Review/Gallery: Dick Whittington, New Wolsey Theatre until January 25
- Credit: Archant
Turn again Dick Whittington, turn and get rid of that twisted evil King Rat – oh, and while you’re at it, play some more classic rock’n’roll.
The New Wolsey have a dazzling reputation for their annual rock’n’roll pantomimes and well deserved it is too.
This year’s offering Dick Whittington delivers just the right amount of inspired lunacy neatly interwoven with some truly wonderful live music. The actors seamlessly move from actor to singer to musician without causing a hic-cup in the story. The trick which writer Peter Rowe and director Rob Salmon have turned into a fine art is never taking the audience out of the play.
With actors becoming musicians and then singers and then actors again, there is a danger that the audience could step out of the pantomime and just watch it as a fabulous rock’n’roll show but this never happens.
You are there in the sewers with Dick, Taffeta the Cat and Alice Fitzwarren battling the meglomaniac King Rat as he seeks to become Mayor of London.
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The New Wolsey have being creating Christmas gold for 13 years now and this year proved to be as fun and beguiling as the first. It’s the nearest you can get to going to a party in a theatre.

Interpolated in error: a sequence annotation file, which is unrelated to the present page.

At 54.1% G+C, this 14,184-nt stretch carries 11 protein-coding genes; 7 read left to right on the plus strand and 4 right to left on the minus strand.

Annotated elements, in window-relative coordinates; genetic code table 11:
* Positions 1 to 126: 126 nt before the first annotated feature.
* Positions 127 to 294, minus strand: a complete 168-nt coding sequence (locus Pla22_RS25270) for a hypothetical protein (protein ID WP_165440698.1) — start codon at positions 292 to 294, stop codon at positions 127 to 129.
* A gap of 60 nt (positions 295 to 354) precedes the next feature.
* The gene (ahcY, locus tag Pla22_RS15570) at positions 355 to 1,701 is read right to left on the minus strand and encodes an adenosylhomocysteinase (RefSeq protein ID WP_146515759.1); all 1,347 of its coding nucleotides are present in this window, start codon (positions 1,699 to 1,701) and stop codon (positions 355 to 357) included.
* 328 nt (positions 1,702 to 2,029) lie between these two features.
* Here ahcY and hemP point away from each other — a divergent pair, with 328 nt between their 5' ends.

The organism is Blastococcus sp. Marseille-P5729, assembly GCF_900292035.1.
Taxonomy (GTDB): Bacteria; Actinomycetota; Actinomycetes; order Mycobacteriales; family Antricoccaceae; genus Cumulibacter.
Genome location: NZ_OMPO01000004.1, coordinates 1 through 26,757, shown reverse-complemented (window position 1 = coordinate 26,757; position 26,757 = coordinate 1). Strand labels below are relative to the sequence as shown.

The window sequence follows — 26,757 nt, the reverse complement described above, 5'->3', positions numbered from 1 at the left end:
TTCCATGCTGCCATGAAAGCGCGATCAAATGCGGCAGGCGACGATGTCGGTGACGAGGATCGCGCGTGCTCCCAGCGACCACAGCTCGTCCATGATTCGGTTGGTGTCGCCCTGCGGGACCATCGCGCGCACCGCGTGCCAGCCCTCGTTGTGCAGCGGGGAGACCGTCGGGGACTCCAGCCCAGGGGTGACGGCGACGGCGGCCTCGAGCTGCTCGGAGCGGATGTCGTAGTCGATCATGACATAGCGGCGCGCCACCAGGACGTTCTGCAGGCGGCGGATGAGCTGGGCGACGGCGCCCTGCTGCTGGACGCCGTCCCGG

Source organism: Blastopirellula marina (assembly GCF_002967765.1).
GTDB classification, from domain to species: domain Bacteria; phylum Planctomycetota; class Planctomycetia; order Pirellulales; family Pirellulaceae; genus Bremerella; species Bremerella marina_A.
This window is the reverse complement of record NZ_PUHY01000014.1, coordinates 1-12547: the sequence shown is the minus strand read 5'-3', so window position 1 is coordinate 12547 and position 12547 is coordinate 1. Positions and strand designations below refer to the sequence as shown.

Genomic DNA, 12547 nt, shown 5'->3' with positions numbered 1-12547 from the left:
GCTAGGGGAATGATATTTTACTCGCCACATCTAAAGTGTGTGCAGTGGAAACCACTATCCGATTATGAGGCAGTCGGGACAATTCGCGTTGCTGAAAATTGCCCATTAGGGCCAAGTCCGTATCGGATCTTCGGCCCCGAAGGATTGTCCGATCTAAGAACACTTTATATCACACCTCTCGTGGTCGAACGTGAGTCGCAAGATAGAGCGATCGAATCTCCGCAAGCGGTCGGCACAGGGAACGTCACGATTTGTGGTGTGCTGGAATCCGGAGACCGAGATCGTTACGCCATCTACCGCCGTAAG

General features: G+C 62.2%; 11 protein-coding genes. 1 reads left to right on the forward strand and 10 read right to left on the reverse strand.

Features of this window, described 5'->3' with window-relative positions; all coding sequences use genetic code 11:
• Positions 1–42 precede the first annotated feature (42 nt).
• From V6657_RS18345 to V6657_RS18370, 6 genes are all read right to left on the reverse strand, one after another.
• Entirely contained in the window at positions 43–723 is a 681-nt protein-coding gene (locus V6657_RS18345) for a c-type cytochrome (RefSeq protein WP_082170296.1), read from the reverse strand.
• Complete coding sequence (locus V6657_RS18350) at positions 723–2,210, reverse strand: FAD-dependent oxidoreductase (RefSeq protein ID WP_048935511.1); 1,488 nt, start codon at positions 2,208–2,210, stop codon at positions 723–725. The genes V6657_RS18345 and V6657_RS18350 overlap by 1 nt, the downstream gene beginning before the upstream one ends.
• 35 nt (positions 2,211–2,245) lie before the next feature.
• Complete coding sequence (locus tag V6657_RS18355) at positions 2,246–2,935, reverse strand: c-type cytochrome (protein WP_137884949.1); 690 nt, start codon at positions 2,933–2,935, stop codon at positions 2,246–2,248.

This year with Sean Kingsley playing the Dame, Sarah the Cook, there were tarts and cherry-topped buns aplenty. He even held a masterchef-style baking course for lucky audience member Steve on the night I saw it.
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Although, Sean has been in two New Wolsey pantos before, he’s never played the Dame before and he really made the part his own with some great physical comedy and facial expressions. He also connected well with the audience and kept Steve involved for the whole show.
However, the show is an ensemble effort and as you would expect for a show requiring highly talented actor-musicians there wasn’t a weak link. But, for me the scene stealers were Dan De Cruz as King Rat, Cici Howells as a very physical, Emma Peel style, Taffeta the Cat and Tim Bonser as the batty Billy Bungalow.
It was also great to see New Wolsey regular Shirley Darroch back as Fairy Bowbells – although to hear her natural Scottish lilt replaced by some boisterous London lingo was quite a shock to the system.
Once again Peter Rowe’s musical knowledge is staggering as he integrated two dozen songs into the action matching mood and lyrics with effortless ease and in one case turning the classic Band of Gold into a Bag of Gold.
Among the songs making an appearance this year are The Byrds Turn, Turn Turn, Everything She Does is Magic, Tutti Fruiti, Gimme Me Some Lovin, Holding Out For a Hero & Deadringer for Love and for the fight between Taffeta and King Rat, Eye of the Tiger.
Elvis wannabe AJ Dean as Dick Whittington got to live out his rock’n’roll dream while Nicola Hawkins got to prove that Alice Fitzwarren can be the nice girl/damsel in distress and still have some spark about her.
An evening of marvellous music and mayhem which will have audiences coming back for more. Theatrical gold.